With our trip coming to an end, we started our final day feeling a little somber. We decided to sleep in and really take our time leaving the hotel that morning. After a day of trekking through the Arizona canyons, we decided to spend our last day exploring Kingman, AZ and Oatman, AZ.
After leaving the hotel we drove over to the Kingman Visitor Center to grab some information. Then we did some driving around to the local hot spots.
Some history & facts about Kingman, AZ:
- The area of Kingman, AZ was originally “discovered” by Lt. Edward Fitzgerald Beale.
- It is an old Route 66 town.
- Beale was in the U.S. Navy and was ordered by the Army to survey the area, build a wagon road, and test the feasibility of using camels as pack animals through the area.
- He surveyed the land in 1857 and began building the road in 1859.
- The road was named Beale’s Wagon Road and it became an official part of Route 66.
- Kingman was officially founded in 1882 after Lewis Kingman, who surveyed and supervised the building of a road from Winslow, AZ to Beale’s Springs (present Kingman).
- During WWII Kingman was the site of the U.S. Army Airfield.
Must see in Kingman:
- The Visitor Center, where you can get a map of the town, which makes it really easy to drive around and check out the historical spots (without getting out of the car if it’s like below freezing, like it was when we visited 🙂 ).
- Mr. D’z Diner! Such a cool place to get some pictures of an old fashioned diner.
- Murals: a lot of the streets have some murals explaining the history of the town.
Not too far from Kingman, is the even older ghost town known as Oatman, AZ. What’s cool about the drive is that you take the original “Route 66” the whole way. If you’ve never been I would suggest doing some research on the town to really understand the term “ghost town” and what that entails.
On the way up there’s a pretty cool old fashioned and hardly used gas station. We were the only ones there!
About a 30 min drive later, we arrived in Oatman, AZ. Some facts about Oatman:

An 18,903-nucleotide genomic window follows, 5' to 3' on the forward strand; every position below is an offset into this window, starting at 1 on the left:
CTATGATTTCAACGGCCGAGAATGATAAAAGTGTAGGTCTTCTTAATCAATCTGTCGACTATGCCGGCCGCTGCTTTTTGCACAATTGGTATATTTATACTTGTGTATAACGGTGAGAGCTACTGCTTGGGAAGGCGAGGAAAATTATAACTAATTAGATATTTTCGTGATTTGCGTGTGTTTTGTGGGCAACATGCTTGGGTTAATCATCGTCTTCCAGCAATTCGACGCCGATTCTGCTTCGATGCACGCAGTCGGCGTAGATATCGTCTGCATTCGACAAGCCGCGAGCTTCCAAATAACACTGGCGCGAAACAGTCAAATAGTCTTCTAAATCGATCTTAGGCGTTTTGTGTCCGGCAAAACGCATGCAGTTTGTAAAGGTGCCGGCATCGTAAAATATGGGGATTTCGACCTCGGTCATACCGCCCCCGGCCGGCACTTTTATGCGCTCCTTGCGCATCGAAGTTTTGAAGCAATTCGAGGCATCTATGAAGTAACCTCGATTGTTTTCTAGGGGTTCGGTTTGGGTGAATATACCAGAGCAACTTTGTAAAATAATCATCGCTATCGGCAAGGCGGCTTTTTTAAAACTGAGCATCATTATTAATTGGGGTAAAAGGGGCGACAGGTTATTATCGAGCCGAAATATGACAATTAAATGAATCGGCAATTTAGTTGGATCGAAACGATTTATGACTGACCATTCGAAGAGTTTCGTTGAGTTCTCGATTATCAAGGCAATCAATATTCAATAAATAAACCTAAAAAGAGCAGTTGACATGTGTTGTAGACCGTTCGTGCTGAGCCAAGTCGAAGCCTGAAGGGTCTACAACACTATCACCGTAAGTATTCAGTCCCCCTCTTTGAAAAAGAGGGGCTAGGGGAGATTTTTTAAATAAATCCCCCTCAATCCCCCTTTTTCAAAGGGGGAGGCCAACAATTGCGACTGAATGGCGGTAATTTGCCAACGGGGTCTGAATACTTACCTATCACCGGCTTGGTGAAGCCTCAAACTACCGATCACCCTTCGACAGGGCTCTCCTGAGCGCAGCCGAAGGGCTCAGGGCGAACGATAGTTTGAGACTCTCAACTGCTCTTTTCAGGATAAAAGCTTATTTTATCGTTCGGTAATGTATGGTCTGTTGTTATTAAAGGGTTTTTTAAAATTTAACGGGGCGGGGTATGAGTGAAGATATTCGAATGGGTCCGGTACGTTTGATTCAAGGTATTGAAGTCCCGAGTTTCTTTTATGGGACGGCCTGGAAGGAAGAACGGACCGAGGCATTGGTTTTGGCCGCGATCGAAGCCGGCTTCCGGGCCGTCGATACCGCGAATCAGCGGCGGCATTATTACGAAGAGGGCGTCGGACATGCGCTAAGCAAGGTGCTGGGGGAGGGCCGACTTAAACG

- Oatman began as a small mining camp after two prospectors struck $10 million in gold in 1915.
- “Oatman” was chosen as the name of the town to commemorate a young girl named Olive Oatman, who in 1851 lost her family to the Native Americans, which then captured and enslaved her (14) and her sister (7). Later selling them to the Mohave people, who tattooed both the girls’ faces with traditional markings of the tribe.
- After several years with the Mohave people, Olive lost her sister to starvation.
- She was released in 1855 near the current site of the town.
- Between 1915-1917 the mines of Oatman were among the highest gold producers in the American West.
- The “town” shares space with wild burro’s which roam the surrounding mountains.
One not cool thing about Oatman: I was walking around some of the stores looking for some cheesy souvenirs and saw that an older man was selling homemade confederate flags and paintings of confederate flags (I guess the town really is still stuck in the 1800’s!). And with that, we made our way out of Oatman, AZ.
If you’ve never been, I would suggest checking it out. But be prepared to see a place right out of an old western movie, the types of people (locals), the rights/wrongs of the “times”, and all!
An hour later we found ourselves in Lake Havasu. We usually go to Havasu every summer, either on our own or with Joey’s family. So it was nice to stop by and walk across the London Bridge together. We grabbed some lunch at our favorite pizza place and then it was a short 4 hour trek back home to Los Angeles!
This road trip was for sure one for the books and one I will forever treasure. I will do a recap post soon but for now will be focusing on all my Christmas shopping that I’ve yet to complete!
Thank you so much to everyone following along, hope you enjoyed keeping up with us!
From home sweet home, xoxo,
Final Day Total Drive Time: (Kingman, AZ to Los Angeles, CA) 6.5 hours